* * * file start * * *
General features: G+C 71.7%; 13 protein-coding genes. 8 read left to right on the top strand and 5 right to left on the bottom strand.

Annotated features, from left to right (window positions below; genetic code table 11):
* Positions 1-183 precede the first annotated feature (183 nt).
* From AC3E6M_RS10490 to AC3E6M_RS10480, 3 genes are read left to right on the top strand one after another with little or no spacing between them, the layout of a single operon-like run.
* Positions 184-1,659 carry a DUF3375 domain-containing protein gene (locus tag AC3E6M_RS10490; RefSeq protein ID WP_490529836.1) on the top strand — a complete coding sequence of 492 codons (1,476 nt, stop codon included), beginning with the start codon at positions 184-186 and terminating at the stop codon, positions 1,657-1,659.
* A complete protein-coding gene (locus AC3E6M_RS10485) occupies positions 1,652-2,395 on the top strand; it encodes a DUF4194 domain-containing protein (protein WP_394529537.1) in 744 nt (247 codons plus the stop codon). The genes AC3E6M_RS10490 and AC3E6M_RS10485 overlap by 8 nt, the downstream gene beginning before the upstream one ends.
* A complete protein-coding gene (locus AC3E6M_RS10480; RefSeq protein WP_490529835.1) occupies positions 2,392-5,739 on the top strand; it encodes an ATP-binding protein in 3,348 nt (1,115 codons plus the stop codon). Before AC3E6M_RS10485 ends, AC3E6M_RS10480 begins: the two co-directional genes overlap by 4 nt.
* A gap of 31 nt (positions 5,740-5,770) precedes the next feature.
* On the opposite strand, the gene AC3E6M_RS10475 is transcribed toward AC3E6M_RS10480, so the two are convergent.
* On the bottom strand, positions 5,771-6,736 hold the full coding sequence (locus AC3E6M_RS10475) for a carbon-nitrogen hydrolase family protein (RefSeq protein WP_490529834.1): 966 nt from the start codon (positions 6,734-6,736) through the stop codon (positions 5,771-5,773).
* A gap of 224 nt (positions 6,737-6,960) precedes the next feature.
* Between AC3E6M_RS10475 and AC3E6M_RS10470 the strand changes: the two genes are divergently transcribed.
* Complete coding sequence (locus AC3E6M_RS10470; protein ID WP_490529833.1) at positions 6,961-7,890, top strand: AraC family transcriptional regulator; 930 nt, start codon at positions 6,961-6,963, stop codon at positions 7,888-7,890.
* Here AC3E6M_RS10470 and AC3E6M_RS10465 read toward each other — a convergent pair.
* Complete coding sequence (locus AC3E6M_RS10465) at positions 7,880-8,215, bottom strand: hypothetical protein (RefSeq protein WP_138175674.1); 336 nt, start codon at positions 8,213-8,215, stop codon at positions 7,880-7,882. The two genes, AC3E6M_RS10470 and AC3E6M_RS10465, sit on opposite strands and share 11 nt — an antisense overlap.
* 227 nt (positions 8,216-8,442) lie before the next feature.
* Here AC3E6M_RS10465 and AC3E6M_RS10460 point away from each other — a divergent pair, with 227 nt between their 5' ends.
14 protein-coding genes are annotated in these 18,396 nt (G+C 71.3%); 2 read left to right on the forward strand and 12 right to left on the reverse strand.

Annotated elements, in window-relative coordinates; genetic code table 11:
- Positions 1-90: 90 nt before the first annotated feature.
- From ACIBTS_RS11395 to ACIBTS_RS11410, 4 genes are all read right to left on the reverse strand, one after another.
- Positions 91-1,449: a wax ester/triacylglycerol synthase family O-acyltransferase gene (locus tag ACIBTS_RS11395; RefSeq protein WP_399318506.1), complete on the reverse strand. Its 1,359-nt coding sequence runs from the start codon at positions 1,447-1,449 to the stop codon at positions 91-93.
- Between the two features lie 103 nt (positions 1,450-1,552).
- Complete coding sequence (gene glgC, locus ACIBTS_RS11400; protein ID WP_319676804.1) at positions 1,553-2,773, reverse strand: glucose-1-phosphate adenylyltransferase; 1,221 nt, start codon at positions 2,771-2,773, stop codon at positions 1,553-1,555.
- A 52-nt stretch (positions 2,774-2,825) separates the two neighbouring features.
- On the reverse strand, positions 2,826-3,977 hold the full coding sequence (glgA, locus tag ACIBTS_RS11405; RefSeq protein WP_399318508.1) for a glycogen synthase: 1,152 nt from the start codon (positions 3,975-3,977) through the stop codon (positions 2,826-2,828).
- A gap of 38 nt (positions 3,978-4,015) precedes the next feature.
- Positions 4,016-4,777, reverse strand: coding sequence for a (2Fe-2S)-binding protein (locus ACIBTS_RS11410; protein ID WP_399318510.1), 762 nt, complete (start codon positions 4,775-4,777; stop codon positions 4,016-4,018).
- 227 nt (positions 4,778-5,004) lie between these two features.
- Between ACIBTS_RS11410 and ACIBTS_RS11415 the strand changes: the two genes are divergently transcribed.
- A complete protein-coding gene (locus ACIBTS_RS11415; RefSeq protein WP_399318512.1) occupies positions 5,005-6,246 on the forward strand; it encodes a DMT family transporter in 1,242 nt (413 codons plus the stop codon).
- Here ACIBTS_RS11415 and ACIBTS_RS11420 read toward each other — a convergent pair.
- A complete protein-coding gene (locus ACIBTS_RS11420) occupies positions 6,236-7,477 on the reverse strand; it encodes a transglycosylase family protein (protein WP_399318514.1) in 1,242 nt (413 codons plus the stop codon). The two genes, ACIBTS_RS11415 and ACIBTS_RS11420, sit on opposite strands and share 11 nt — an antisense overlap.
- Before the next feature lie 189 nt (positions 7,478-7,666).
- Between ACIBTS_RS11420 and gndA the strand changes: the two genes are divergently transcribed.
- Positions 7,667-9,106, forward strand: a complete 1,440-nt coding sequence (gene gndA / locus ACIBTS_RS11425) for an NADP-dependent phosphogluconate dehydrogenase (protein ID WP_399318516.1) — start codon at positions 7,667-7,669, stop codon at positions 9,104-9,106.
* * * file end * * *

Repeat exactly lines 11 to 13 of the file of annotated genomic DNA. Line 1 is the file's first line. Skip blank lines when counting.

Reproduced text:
* A gap of 224 nt (positions 6,737-6,960) precedes the next feature.
* Between AC3E6M_RS10475 and AC3E6M_RS10470 the strand changes: the two genes are divergently transcribed.
* Complete coding sequence (locus AC3E6M_RS10470; protein ID WP_490529833.1) at positions 6,961-7,890, top strand: AraC family transcriptional regulator; 930 nt, start codon at positions 6,961-6,963, stop codon at positions 7,888-7,890.